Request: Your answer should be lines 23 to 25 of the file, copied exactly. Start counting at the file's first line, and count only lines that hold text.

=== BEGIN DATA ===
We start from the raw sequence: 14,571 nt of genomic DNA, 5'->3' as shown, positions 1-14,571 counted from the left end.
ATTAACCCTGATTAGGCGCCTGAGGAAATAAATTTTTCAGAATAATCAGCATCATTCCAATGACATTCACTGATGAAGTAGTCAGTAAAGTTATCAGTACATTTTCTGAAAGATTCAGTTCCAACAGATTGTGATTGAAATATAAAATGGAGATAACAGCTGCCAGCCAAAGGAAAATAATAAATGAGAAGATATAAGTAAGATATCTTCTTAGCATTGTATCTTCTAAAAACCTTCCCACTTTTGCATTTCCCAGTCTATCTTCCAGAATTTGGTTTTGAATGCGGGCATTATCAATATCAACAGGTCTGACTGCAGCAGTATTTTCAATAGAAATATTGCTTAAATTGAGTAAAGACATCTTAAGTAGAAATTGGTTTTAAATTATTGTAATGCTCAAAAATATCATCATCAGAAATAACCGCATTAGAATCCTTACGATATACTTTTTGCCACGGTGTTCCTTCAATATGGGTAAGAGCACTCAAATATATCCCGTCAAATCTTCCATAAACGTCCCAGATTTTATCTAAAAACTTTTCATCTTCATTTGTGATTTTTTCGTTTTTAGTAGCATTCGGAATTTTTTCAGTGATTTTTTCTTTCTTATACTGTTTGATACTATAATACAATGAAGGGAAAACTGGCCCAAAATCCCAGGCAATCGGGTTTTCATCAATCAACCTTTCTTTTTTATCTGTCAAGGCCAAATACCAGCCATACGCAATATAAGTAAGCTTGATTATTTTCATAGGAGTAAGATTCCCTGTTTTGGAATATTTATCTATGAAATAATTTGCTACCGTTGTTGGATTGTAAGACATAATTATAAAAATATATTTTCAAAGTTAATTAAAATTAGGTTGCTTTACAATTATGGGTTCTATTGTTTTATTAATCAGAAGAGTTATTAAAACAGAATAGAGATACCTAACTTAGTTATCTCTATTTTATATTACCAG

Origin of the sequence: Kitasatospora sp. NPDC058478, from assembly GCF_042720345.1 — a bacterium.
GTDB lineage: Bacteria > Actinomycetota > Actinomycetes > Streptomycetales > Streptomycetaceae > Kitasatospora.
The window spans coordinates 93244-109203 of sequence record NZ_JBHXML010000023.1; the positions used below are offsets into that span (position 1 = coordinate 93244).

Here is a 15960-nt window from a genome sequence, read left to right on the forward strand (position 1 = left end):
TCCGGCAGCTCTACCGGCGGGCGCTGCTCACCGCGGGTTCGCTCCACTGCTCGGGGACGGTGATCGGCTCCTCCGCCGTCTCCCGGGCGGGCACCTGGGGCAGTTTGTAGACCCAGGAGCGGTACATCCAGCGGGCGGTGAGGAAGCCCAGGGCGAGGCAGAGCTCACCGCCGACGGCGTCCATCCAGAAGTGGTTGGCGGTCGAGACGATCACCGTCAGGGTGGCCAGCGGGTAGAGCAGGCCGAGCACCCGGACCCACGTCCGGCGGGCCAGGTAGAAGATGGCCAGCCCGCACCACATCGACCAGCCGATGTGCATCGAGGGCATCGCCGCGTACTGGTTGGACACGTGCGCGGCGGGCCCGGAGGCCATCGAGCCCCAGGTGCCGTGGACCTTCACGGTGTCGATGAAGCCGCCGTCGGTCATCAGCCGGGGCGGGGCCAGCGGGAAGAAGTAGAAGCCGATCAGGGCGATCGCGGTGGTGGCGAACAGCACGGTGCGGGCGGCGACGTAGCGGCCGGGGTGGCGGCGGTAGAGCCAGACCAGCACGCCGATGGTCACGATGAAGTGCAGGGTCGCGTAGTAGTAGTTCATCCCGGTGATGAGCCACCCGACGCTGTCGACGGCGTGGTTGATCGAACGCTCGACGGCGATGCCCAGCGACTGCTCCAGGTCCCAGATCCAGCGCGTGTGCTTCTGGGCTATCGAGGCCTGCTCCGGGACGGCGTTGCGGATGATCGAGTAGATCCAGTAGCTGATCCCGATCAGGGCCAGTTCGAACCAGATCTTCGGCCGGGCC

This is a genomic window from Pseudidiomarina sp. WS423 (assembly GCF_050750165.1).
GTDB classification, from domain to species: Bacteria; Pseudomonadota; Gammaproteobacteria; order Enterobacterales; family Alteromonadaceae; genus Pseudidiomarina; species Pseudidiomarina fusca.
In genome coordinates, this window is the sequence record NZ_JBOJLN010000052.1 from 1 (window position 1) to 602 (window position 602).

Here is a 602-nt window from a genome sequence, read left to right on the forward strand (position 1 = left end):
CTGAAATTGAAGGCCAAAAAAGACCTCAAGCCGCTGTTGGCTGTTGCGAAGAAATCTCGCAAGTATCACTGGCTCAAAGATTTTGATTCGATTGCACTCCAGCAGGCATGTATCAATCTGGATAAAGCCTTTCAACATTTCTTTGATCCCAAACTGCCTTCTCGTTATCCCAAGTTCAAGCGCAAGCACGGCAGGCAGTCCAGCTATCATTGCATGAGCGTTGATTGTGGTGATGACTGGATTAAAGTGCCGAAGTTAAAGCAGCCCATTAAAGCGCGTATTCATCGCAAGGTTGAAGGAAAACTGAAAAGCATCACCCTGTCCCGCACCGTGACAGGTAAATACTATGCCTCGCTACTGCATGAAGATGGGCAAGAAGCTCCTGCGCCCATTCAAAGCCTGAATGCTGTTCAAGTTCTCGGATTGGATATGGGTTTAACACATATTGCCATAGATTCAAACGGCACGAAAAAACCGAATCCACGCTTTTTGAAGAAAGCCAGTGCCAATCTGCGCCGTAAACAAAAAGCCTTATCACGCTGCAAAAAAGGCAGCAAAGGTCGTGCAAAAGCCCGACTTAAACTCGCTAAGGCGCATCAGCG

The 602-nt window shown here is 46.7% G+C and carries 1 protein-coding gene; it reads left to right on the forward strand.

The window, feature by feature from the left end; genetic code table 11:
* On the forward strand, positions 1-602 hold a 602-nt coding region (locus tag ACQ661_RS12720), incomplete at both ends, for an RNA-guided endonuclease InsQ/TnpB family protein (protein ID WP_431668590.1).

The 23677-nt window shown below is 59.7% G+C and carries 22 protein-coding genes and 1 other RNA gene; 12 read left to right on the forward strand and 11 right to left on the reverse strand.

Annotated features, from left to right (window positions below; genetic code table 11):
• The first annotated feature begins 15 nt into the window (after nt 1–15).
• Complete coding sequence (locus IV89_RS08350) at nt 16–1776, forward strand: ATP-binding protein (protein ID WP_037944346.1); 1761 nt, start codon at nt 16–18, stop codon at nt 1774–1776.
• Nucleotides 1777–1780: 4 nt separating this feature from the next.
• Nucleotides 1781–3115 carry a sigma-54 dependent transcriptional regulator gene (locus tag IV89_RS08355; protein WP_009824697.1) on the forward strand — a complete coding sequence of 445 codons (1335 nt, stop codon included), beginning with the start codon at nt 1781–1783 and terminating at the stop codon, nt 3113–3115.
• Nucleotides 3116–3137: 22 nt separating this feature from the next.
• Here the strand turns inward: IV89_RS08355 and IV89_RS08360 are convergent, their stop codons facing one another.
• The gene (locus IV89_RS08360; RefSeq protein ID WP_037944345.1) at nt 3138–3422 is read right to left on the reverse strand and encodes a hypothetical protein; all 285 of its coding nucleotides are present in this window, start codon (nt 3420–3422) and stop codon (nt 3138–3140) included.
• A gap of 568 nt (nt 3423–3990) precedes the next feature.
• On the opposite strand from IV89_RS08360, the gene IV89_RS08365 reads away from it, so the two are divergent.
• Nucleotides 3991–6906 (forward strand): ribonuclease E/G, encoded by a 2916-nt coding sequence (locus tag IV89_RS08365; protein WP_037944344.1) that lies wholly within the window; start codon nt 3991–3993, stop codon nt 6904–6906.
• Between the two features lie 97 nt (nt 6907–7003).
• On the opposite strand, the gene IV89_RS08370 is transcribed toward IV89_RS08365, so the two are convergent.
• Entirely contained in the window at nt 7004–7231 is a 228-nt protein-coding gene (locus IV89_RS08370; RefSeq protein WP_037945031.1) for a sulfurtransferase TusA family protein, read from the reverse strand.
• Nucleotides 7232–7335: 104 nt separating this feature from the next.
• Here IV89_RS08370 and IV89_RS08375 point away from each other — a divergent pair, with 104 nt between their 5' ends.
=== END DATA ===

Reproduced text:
• Here the strand turns inward: IV89_RS08355 and IV89_RS08360 are convergent, their stop codons facing one another.
• The gene (locus IV89_RS08360; RefSeq protein ID WP_037944345.1) at nt 3138–3422 is read right to left on the reverse strand and encodes a hypothetical protein; all 285 of its coding nucleotides are present in this window, start codon (nt 3420–3422) and stop codon (nt 3138–3140) included.
• A gap of 568 nt (nt 3423–3990) precedes the next feature.